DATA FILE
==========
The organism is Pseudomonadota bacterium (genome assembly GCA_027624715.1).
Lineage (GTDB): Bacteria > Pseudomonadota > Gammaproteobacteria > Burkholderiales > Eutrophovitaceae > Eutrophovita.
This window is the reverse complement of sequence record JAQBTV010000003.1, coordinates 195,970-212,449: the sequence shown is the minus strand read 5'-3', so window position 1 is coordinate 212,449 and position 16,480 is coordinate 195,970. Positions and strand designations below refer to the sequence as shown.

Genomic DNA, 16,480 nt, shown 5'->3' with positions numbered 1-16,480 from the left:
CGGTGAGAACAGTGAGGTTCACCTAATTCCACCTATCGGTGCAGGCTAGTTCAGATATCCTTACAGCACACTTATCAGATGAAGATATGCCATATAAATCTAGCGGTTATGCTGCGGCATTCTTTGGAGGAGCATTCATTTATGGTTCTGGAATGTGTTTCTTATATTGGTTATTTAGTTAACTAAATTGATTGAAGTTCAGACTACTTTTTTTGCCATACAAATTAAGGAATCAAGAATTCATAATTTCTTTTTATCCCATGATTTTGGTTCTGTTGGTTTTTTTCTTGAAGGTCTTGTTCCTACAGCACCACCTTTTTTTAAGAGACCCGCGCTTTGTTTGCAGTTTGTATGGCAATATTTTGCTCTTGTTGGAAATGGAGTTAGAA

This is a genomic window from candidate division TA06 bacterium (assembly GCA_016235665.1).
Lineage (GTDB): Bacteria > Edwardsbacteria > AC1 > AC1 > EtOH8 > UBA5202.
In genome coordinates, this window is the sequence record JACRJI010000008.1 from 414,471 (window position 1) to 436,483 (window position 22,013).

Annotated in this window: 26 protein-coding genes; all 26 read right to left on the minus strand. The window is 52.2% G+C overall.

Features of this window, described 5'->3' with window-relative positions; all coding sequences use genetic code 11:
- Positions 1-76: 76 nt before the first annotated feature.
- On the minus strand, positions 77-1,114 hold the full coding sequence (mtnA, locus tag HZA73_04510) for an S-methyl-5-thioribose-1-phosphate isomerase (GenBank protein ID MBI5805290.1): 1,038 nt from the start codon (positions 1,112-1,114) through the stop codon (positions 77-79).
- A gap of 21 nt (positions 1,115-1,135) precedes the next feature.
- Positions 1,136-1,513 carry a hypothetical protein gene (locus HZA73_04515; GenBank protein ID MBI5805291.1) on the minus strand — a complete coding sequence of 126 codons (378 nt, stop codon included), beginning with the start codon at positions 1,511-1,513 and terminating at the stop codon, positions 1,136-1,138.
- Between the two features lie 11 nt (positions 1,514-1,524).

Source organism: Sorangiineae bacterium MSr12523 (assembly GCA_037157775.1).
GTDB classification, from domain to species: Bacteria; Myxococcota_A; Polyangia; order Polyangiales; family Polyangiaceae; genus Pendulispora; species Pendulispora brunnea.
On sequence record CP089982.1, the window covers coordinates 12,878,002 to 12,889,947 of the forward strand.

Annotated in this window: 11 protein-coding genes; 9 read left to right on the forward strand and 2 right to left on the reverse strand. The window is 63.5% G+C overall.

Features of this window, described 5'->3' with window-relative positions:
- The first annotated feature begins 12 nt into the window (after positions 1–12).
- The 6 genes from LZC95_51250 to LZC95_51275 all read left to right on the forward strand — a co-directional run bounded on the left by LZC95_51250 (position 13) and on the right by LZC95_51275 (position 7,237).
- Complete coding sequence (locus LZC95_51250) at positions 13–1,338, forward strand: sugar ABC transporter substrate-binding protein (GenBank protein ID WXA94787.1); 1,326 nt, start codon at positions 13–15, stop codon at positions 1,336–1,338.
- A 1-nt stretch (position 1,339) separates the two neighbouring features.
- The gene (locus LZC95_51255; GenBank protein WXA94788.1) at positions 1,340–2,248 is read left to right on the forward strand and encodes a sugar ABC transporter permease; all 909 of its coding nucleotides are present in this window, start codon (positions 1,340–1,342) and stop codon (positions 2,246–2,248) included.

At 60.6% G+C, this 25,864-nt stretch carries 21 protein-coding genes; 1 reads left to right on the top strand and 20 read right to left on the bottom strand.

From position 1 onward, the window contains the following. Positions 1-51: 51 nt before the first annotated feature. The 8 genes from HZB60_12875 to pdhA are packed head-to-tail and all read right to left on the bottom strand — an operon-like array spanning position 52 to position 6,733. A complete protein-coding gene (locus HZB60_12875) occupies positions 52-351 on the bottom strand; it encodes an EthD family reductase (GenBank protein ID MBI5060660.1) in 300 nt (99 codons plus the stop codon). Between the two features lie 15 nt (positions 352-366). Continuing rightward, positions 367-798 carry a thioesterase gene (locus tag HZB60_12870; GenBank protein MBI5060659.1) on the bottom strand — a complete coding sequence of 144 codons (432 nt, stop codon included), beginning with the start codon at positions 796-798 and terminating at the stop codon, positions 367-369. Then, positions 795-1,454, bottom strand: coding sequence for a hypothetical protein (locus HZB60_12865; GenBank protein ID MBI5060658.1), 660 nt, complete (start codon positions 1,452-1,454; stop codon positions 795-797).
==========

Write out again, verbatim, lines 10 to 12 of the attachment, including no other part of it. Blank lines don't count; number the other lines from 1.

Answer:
Features of this window, described 5'->3' with window-relative positions; all coding sequences use genetic code 11:
- Positions 1-76: 76 nt before the first annotated feature.
- On the minus strand, positions 77-1,114 hold the full coding sequence (mtnA, locus tag HZA73_04510) for an S-methyl-5-thioribose-1-phosphate isomerase (GenBank protein ID MBI5805290.1): 1,038 nt from the start codon (positions 1,112-1,114) through the stop codon (positions 77-79).